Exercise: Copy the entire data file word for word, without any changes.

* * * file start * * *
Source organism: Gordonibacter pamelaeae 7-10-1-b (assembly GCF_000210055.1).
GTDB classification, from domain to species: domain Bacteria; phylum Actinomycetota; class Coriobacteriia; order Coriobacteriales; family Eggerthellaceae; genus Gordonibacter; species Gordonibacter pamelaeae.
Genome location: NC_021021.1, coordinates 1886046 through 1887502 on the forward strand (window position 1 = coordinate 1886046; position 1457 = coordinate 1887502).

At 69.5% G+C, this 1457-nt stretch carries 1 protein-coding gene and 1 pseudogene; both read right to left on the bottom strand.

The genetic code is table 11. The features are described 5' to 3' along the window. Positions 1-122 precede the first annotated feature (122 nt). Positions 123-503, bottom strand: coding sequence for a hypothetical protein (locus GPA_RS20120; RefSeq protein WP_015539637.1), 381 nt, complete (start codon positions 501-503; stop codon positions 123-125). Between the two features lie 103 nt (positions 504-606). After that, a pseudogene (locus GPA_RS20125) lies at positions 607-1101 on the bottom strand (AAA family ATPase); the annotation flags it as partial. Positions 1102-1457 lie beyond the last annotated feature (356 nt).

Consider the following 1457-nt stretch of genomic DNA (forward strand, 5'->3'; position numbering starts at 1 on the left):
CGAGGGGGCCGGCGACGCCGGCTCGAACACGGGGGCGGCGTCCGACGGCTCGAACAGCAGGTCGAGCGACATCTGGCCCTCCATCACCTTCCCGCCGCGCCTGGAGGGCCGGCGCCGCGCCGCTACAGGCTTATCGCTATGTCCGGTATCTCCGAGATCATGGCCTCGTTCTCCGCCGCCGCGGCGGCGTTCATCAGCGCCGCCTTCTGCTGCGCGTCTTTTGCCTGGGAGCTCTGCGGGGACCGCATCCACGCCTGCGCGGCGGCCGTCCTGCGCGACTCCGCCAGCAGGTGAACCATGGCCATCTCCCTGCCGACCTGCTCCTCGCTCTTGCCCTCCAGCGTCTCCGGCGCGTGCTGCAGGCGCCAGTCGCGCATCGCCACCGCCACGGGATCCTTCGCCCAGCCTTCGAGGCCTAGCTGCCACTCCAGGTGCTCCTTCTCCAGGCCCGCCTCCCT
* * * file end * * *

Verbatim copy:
Source organism: Gordonibacter pamelaeae 7-10-1-b (assembly GCF_000210055.1).
GTDB classification, from domain to species: domain Bacteria; phylum Actinomycetota; class Coriobacteriia; order Coriobacteriales; family Eggerthellaceae; genus Gordonibacter; species Gordonibacter pamelaeae.
Genome location: NC_021021.1, coordinates 1886046 through 1887502 on the forward strand (window position 1 = coordinate 1886046; position 1457 = coordinate 1887502).

At 69.5% G+C, this 1457-nt stretch carries 1 protein-coding gene and 1 pseudogene; both read right to left on the bottom strand.

The genetic code is table 11. The features are described 5' to 3' along the window. Positions 1-122 precede the first annotated feature (122 nt). Positions 123-503, bottom strand: coding sequence for a hypothetical protein (locus GPA_RS20120; RefSeq protein WP_015539637.1), 381 nt, complete (start codon positions 501-503; stop codon positions 123-125). Between the two features lie 103 nt (positions 504-606). After that, a pseudogene (locus GPA_RS20125) lies at positions 607-1101 on the bottom strand (AAA family ATPase); the annotation flags it as partial. Positions 1102-1457 lie beyond the last annotated feature (356 nt).

Consider the following 1457-nt stretch of genomic DNA (forward strand, 5'->3'; position numbering starts at 1 on the left):
CGAGGGGGCCGGCGACGCCGGCTCGAACACGGGGGCGGCGTCCGACGGCTCGAACAGCAGGTCGAGCGACATCTGGCCCTCCATCACCTTCCCGCCGCGCCTGGAGGGCCGGCGCCGCGCCGCTACAGGCTTATCGCTATGTCCGGTATCTCCGAGATCATGGCCTCGTTCTCCGCCGCCGCGGCGGCGTTCATCAGCGCCGCCTTCTGCTGCGCGTCTTTTGCCTGGGAGCTCTGCGGGGACCGCATCCACGCCTGCGCGGCGGCCGTCCTGCGCGACTCCGCCAGCAGGTGAACCATGGCCATCTCCCTGCCGACCTGCTCCTCGCTCTTGCCCTCCAGCGTCTCCGGCGCGTGCTGCAGGCGCCAGTCGCGCATCGCCACCGCCACGGGATCCTTCGCCCAGCCTTCGAGGCCTAGCTGCCACTCCAGGTGCTCCTTCTCCAGGCCCGCCTCCCT